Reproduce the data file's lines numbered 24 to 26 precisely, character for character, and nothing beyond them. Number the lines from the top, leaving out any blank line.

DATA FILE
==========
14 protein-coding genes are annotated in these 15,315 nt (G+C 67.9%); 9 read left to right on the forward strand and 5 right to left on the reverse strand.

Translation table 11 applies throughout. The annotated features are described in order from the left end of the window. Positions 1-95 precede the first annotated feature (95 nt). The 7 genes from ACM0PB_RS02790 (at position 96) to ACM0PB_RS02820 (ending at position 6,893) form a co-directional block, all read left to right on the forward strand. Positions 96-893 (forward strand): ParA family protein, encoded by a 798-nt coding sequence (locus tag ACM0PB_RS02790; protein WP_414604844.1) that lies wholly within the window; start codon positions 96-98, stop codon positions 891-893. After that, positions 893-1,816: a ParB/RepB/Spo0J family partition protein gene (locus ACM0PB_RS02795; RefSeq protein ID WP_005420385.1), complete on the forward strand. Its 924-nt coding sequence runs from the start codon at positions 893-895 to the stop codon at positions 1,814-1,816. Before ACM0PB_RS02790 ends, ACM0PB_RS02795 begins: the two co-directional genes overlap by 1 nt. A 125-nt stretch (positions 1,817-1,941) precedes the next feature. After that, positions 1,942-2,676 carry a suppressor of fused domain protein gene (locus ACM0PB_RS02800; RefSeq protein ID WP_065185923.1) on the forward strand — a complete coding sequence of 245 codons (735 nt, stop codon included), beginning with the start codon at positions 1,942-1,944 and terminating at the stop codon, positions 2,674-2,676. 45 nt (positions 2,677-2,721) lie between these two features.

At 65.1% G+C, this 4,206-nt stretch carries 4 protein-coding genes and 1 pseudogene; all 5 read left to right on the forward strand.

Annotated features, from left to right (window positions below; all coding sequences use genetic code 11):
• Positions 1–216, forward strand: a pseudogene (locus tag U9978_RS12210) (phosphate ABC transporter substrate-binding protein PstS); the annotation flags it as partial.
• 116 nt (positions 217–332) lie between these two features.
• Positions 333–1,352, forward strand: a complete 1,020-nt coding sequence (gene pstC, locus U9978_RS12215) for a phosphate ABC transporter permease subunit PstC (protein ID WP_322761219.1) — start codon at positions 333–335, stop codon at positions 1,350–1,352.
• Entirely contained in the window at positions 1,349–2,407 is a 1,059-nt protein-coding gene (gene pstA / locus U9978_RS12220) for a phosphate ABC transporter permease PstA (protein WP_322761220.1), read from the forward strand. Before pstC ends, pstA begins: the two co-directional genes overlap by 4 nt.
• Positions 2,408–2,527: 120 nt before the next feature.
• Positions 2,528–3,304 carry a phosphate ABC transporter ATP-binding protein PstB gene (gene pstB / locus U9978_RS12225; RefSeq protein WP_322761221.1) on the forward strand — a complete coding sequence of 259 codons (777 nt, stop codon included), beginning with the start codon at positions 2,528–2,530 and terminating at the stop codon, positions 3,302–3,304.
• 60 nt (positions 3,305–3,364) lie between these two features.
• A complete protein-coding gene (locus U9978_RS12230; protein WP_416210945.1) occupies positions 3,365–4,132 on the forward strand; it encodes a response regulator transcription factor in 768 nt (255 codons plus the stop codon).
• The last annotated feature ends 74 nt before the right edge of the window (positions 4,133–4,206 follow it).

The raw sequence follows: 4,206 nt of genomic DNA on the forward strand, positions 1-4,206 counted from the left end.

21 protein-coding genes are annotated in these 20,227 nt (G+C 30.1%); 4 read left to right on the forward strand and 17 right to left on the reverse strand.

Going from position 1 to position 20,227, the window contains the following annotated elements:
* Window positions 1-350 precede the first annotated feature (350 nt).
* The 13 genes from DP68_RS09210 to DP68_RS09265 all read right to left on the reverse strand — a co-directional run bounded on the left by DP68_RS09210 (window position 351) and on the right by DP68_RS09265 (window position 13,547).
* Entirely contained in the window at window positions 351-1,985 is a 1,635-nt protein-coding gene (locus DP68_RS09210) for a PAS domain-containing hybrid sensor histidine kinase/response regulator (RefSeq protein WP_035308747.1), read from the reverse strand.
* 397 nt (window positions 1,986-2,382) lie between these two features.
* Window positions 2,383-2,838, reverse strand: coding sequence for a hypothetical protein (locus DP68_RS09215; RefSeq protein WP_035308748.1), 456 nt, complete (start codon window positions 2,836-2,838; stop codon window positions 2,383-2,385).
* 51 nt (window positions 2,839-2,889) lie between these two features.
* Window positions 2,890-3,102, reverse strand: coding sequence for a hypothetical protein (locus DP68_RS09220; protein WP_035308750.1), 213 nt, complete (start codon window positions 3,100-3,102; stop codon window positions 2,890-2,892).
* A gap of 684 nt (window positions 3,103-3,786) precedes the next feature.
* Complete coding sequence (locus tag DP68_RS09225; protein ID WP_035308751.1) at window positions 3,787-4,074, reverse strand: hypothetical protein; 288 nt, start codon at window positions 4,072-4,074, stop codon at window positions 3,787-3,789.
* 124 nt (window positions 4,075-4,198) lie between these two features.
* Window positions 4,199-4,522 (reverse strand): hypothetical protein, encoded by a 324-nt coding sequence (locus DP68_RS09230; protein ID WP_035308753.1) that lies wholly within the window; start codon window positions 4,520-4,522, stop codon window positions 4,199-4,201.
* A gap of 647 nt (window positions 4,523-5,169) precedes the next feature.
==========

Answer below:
* A gap of 684 nt (window positions 3,103-3,786) precedes the next feature.
* Complete coding sequence (locus tag DP68_RS09225; protein ID WP_035308751.1) at window positions 3,787-4,074, reverse strand: hypothetical protein; 288 nt, start codon at window positions 4,072-4,074, stop codon at window positions 3,787-3,789.
* 124 nt (window positions 4,075-4,198) lie between these two features.